December 17, 2010

puso (rice in woven coconut leaf)

puso – (pu-sô) [n.] palm wrapped rice. Rice cooked in heart-shaped or diamond-shaped woven coconut palm.
patupat in Capampangan
bugnoy in Ilonggo [Hiligaynon]
tamu in Ta’u-sug, Chavacano [Zamboangueño], and Joloanon
The rice is cooked or steamed packed in a heart-shaped or diamond-shaped woven coconut leaf (a.k.a. a ball of woven palm). The palm used in packing rice is the young and newly sprouting leaf of coconut that is still whitish yellow in color, that same kind of coconut palm we saw during Palm Sunday in Philippine Catholic churches.

The hanging puso at the Fishport in Danao City, Cebu
The midrib is removed and the long strip of palm’s blade is skillfully woven into a diamond-shaped ball then half-filled with rice grains. Weaving a ball with strips of palm requires instruction from a skilled weaver and must be practiced to perfect the shape, size and tightness of the woven palm strips. 

Through a narrow opening between the overlaying strips, the palm ball is half filled with rice grains. The filled palm balls are placed in a cooking pot filled with water equivalent to the total measurement of all rice grains used. 

Cooking is simply done by boiling until all the water is absorbed. The absorption would cause the grains to expand and fill all the space inside the woven palm ball. When the rice are tender, puso is already cooked.

Puso at the Taboan in Inopacan, Leyte
To serve, puso is sliced into halves and the mold of cooked rice is taken out and eaten either by picking it by hand or cut it further into chunks and scoop the lumps with a spoon.

A basket of puso at the Public Market in Iligan City, North Cotabato
In eateries and barbecue stands in Visayas, it is often sold or displayed hanging on the stalls. Hence, the Visayans fondly called it as pusô because it is likened to the shape of a  hanging banana heart (banana blossom) also called by the same name but pronounced as pú. But more often, packs and bundles of  pusô rice are just laid down on display counter or table.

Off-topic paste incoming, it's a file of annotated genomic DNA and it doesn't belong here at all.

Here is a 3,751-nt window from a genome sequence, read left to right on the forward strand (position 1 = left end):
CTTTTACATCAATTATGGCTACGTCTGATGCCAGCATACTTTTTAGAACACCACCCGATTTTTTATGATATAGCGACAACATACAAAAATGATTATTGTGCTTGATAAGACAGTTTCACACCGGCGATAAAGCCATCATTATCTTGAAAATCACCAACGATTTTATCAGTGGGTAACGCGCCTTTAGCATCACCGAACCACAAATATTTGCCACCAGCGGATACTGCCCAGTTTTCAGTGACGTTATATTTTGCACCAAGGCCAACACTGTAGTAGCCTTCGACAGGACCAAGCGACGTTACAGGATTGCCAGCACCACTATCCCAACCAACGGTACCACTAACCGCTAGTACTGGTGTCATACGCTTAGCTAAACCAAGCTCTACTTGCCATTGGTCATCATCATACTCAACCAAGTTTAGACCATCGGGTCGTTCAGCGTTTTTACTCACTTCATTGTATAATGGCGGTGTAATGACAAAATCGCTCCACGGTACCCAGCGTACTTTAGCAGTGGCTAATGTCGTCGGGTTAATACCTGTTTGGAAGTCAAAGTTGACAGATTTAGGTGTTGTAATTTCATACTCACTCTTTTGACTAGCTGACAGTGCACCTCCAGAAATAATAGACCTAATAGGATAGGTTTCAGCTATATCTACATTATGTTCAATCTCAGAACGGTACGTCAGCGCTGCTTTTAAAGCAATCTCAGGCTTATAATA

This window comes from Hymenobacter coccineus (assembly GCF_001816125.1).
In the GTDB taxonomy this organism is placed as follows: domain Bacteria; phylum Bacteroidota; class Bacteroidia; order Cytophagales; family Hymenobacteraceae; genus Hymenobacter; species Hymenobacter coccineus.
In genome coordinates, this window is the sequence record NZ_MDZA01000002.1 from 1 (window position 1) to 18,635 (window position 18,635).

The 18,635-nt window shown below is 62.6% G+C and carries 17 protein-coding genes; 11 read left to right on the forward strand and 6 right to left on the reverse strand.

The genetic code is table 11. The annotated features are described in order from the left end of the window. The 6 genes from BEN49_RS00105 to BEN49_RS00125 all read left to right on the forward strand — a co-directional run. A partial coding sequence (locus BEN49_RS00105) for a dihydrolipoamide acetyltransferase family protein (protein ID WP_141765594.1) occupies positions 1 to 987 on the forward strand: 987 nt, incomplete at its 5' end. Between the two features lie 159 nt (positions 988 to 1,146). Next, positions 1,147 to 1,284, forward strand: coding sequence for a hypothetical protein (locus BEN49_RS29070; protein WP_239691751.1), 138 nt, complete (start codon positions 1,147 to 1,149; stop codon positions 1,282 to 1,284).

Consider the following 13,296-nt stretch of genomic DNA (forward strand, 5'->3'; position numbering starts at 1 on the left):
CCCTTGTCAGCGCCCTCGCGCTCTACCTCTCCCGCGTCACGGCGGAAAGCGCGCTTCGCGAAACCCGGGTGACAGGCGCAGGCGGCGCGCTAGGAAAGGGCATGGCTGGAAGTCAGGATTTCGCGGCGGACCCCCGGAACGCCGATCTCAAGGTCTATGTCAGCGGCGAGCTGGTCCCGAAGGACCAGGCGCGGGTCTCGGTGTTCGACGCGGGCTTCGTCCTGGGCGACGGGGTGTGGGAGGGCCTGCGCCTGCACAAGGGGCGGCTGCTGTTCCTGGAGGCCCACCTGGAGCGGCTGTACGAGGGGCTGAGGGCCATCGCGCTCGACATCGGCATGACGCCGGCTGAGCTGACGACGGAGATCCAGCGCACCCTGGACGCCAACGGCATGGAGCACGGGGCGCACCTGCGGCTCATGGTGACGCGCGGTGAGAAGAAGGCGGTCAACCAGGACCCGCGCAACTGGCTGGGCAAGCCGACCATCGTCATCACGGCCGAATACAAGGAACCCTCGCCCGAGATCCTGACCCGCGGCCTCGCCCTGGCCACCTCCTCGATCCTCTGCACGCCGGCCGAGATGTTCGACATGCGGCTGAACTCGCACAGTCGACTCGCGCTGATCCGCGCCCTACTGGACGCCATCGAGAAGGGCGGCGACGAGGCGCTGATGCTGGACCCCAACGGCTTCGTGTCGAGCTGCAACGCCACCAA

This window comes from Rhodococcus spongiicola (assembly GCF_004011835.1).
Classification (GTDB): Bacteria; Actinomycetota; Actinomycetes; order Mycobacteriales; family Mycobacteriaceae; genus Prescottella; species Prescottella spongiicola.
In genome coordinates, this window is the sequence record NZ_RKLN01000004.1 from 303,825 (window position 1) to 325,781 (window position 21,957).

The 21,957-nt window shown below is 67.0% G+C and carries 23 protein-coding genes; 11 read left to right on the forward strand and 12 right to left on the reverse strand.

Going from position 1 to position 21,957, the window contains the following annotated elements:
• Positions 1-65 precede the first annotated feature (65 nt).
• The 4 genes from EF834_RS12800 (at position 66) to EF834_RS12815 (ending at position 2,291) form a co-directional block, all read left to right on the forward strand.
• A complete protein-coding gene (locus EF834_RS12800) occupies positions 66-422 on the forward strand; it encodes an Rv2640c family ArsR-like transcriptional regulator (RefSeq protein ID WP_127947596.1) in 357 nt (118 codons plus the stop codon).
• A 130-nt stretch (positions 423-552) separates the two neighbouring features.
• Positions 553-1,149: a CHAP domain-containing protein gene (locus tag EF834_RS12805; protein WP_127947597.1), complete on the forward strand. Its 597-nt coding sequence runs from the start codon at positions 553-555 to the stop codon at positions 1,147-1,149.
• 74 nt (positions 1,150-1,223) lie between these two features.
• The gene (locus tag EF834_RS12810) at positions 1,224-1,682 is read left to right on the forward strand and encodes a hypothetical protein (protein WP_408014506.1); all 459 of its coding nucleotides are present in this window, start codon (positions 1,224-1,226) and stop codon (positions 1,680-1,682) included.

Pú sa saging (banana heart) derived its name by comparing its shape as with semblance to the heart of animals. You may wonder why the Visayans called it puso when “heart” is actually called kasingkasing in Visayas (Cebuano, Boholano, Hiligaynon (Ilonggo) and Waray).

Puso being sold at the Taboan (trading marketplace) in the Reclamation Area in Inopacan, Leyte

Well, the name is borrowed from the Tagalog word púsò (heart). It has something to do with the fact that Tagalog is the lengua franca anywhere in the country. The natives of southwestern Mindanao would pronounce it as pú-su and the Visayans would say pu-sô who brought it back to Mindanao  when Visayans (the Ilonggos, Cebuanos, and Boholanos) migrated and occupied most part of northern, eastern, southwestern, and western  Mindanao.

Most writers, particularly those who are not from Visayas or Mindanao, would call it "hanging rice" in their write ups or articles when writing in English. But the truth is, puso is more often displayed and sold laid down on the  table.  When dining, it is not also served hanging or dangling on the table. It so happened, that those being hung on display are most noticeable than those laid on the counter or table. "Hanging rice" is quite a misnomer for puso. It would better be called as "palm wrapped rice," a rice cooked in woven coconut leaf.

Tamu sold at a Tausug restaurant along Rizal St. in Zamboanga City. The attendant slices it into chunks for the satti.
Pieces of sliced puso served at Dwino's Grill in Ozamiz City in Misamis Occidental province

For more about Pinoy foods, see also my OPEN & FREE food dictionary.

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